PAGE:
The allegations in the affidavit are no doubt not sufficient per se to excuse the default. But having regard to the fact that plaintiff is a woman and the value of the suit is nearly Rs. 10,000, I think the dismissal may be set aside on terms as a matter of grace.

4. And in consequence, as a matter of grace, it set aside the dismissal. I am asked by the respondent in this petition to hold that what the Subordinate Judge really meant was that the plaintiff had shown good cause for not appearing. I am quite sure the Subordinate Judge did not mean this and I agree with him that the plaintiff did not show good cause for not appearing. The setting aside the dismissal was therefore, a mere act of grace, or clemency on the part of the learned Subordinate Judge. Now Order 9, Rule 9, Civil Procedure Code, gives no power to a Court to set aside a dismissal of a suit for default of appearance as a matter of grace, nor has a Court any inherent power to do so. I think the principle laid down in Neelaveni v. Narayana Reddi : (1919)37MLJ599 by a Full Bench in interpreting Order 9, Rule 13, Civil Procedure Code, applies equally to Order 9, Rule 9, Civil Procedure Code. The ruling to the contrary cited by the plaintiff, namely, Gopala Rao v. Maria Susaya Pillai ILR (1906) M 274 : 17 MLJ 225 was quoted in the discussion in the Full Bench case and has been referred to and implicitly dissented from in the judgment of the Officiating Chief Justice. It is not therefore open to a Court to set aside, as a matter of grace, a dismissal of a suit for default of appearance. I think it would introduce a most undesirable element of uncertainty into the trial of cases, if it was to be held that a Court may, as a matter of grace, go beyond the law of procedure, whenever it feels that that law is acting harshly. It has often been said that hard cases make bad law, and the present case is no exception. I am bound to hold that the Subordinate Judge had no jurisdiction to pass his order.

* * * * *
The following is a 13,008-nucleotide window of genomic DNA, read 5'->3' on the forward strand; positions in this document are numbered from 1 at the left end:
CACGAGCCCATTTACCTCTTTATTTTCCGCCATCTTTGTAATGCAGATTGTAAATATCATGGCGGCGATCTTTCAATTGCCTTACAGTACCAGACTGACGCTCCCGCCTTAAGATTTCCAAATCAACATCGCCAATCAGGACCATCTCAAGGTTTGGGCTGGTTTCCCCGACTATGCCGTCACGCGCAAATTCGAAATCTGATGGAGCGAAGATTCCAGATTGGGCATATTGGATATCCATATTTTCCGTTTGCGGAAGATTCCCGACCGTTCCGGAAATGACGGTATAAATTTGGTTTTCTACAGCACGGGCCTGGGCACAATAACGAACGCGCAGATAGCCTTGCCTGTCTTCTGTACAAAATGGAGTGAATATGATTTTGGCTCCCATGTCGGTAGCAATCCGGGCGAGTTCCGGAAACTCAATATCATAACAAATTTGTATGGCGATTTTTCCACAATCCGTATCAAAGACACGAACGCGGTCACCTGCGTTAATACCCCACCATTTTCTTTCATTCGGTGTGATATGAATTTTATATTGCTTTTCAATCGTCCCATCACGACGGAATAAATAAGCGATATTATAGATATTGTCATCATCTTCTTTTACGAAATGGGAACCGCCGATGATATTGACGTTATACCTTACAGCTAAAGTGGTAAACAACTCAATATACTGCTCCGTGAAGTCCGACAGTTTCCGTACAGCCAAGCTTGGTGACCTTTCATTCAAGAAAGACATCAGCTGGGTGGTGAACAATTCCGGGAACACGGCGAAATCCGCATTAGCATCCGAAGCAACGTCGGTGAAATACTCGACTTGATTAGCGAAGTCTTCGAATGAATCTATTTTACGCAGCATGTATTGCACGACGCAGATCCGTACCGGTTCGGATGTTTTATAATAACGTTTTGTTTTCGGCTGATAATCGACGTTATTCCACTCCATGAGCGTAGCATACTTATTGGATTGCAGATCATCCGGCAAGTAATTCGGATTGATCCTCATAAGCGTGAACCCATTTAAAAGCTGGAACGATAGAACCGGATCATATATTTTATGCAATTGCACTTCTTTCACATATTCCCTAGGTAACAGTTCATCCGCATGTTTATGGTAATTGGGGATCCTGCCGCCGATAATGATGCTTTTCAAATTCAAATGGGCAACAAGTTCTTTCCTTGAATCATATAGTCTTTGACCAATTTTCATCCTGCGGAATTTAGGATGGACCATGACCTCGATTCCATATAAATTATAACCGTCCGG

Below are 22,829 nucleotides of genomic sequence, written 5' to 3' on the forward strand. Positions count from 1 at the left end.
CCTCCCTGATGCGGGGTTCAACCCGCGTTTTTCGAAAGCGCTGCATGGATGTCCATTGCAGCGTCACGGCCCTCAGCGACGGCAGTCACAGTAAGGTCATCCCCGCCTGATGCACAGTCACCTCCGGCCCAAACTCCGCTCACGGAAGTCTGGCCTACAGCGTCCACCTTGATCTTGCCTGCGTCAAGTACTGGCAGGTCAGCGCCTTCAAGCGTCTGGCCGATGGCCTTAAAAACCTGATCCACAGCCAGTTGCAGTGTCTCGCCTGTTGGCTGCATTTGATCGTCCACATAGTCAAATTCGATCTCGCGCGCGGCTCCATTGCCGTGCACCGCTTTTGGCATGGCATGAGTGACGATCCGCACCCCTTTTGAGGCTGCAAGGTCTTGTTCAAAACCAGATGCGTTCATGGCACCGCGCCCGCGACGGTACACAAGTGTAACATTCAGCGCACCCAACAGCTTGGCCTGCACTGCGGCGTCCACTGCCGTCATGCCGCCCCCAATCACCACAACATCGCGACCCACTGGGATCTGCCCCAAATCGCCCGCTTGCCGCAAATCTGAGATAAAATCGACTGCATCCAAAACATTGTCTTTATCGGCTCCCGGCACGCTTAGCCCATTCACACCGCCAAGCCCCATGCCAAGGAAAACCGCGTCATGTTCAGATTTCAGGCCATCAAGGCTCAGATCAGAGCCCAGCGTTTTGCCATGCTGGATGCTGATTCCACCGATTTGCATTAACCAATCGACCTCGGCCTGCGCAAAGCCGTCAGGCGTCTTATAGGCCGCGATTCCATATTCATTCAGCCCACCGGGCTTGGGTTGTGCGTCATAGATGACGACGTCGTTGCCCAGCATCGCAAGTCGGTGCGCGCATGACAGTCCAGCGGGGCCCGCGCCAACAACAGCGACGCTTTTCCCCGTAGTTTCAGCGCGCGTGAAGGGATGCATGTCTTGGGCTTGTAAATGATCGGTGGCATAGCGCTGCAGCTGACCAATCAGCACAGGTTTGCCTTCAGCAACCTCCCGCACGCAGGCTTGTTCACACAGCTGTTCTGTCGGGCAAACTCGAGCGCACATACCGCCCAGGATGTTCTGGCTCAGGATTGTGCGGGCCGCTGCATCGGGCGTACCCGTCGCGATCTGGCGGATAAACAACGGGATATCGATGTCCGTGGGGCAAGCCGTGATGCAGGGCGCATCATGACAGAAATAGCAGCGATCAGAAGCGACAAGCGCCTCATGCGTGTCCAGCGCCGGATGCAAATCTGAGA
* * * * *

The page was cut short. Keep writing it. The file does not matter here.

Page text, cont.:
5. When an order is passed wholly without jurisdiction, this Court is bound to interfere and not allow it to remain in force. A party who goes to law is entitled to insist that the law shall be followed and that an order not in accordance with the law shall not be allowed to be in force. It is urged in this case, by the plaintiff that, as the petitioner did not apply for any stay of trial, while his Revision Petition was pending, the trial actually went on and that she has obtained a decree for Rs. 4,000, which decree is now pending appeal in this Court and I am urged not to interfere in revision, when there has been in fact a trial of the case on the merits between the parties. I feel the weight of this contention; but I am of opinion that it cannot balance the weight of the other principle already cited, namely, that an order passed without jurisdiction cannot be allowed to remain in force. I must therefore set aside the order of the lower Court, as passed without jurisdiction, and the dismissal of the suit for default therefore remains.

6. As the petitioner, by not applying for the stay of trial, has unnecessarily occasioned much expenditure to the plaintiff, in continuing the trial of the suit, I refuse him his costs. Each party will bear his own costs here and below.